Observational parameters of 51 ICMEs in the period 2009 – 2013.

#

SOHO CME observations

In-situ observations

STEREO observations

Date

DD/MM/YYYY

Time

[HH:MM]

V AVG

[km s−1]

V 5

[km s−1]

\(R_{\mathrm{MX}}\)

[\(R_{\odot}\)]

\(T_{\mathrm{MX}}\)

[HH:MM]

TTMX

[HH]

TTICME

[HH:MM]

TTSHO

[HH:MM]

V FIN

[km s−1]

V AVG

[km s−1]

V 5

[km s−1]

\(R_{\mathrm{MX}}\)

[\(R_{\odot}\)]

\(T_{\mathrm{MX}}\)

[HH:MM]

TTMX

[HH]

1

16/12/2009

04:30

276

328

10

10:44

132

138:29

134:17

365

416

511

14

09:09

134

2

07/02/2010

03:54

421

443

13

08:44

94

99:15

93:02

364

418

680

15

07:12

96

3

12/02/2010

13:42

509

577

14

15:09

77

78:28

77:04

317

637

789

14

14:57

72

4

12/02/2010

22:30

1180

1387

11

23:49

68

69:16

68:16

317

572

767

14

01:22

68

5

08/04/2010

04:54

264

315

09

05:30

88

89:00

79:06

423

534

698

55

06:13

87

6

23/05/2010

18:06

258

340

14

02:44

113

122:07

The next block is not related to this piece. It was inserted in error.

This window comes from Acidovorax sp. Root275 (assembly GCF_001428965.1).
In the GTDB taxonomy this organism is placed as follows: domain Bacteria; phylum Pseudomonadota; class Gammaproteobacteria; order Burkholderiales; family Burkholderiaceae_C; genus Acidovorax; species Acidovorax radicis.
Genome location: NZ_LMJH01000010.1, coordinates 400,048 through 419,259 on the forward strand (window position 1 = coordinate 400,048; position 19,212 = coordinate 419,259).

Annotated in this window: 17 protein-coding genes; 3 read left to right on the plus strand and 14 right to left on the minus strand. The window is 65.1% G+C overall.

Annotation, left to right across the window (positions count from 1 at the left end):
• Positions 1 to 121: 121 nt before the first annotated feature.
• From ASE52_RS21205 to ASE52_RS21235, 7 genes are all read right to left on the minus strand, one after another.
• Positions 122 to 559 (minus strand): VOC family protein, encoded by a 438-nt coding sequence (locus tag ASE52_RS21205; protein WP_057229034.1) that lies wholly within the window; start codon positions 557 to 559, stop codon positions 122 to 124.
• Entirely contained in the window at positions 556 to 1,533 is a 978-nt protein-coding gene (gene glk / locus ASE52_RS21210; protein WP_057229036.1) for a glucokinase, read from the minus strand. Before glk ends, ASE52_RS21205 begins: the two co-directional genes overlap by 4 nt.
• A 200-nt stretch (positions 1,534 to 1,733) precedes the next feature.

104:42

383

419

669

13

22:04

118

7

24/05/2010

14:06

427

490

17

20:44

95

102:07

84:42

383

636

1056

14

18:07

98

8

22/06/2010

10:50

167

218

07

17:44

87

94:44

87:45

452

9

15/02/2011

02:24

669

837

08

03:42

88

90:15

71:14

538

611

1097

06

02:38

90

10

01/06/2011

18:36

361

507

08

21:54

75

78:18

74:08

520

425

740

80

03:45

78

11

02/06/2011

08:12

976

1180

19

11:18

62

65:06

60:32

520

650

1324

15

10:07

63

12

21/06/2011

03:16

719

835

15

04:01

50

51:15

47:09

591

844

1058

25

06:49

47

13

02/08/2011

06:36

712

936

10

08:06

67

69:35

63:23

404

808

1159

16

08:42

67

14

03/08/2011

14:00

610

841

05

14:20

64

64:32

51:41

549

1043

1598

15

15:24

63

15

06/09/2011

02:24

575

93:00

82:00

350